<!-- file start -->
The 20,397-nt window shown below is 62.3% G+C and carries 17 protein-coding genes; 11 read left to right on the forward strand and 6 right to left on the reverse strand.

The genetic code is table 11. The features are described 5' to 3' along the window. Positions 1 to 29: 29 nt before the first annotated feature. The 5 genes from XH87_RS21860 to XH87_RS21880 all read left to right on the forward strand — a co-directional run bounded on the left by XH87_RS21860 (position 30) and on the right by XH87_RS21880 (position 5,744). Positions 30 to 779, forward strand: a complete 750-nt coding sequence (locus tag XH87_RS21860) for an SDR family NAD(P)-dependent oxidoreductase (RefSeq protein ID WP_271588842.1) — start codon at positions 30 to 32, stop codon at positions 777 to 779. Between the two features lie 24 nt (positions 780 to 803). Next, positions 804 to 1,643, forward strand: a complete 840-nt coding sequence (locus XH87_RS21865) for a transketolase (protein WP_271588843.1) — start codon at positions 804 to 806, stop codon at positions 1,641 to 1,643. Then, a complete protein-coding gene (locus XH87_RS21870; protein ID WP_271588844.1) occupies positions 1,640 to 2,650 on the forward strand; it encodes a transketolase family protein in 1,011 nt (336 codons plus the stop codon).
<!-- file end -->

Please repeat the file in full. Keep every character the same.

The 20,397-nt window shown below is 62.3% G+C and carries 17 protein-coding genes; 11 read left to right on the forward strand and 6 right to left on the reverse strand.

The genetic code is table 11. The features are described 5' to 3' along the window. Positions 1 to 29: 29 nt before the first annotated feature. The 5 genes from XH87_RS21860 to XH87_RS21880 all read left to right on the forward strand — a co-directional run bounded on the left by XH87_RS21860 (position 30) and on the right by XH87_RS21880 (position 5,744). Positions 30 to 779, forward strand: a complete 750-nt coding sequence (locus tag XH87_RS21860) for an SDR family NAD(P)-dependent oxidoreductase (RefSeq protein ID WP_271588842.1) — start codon at positions 30 to 32, stop codon at positions 777 to 779. Between the two features lie 24 nt (positions 780 to 803). Next, positions 804 to 1,643, forward strand: a complete 840-nt coding sequence (locus XH87_RS21865) for a transketolase (protein WP_271588843.1) — start codon at positions 804 to 806, stop codon at positions 1,641 to 1,643. Then, a complete protein-coding gene (locus XH87_RS21870; protein ID WP_271588844.1) occupies positions 1,640 to 2,650 on the forward strand; it encodes a transketolase family protein in 1,011 nt (336 codons plus the stop codon).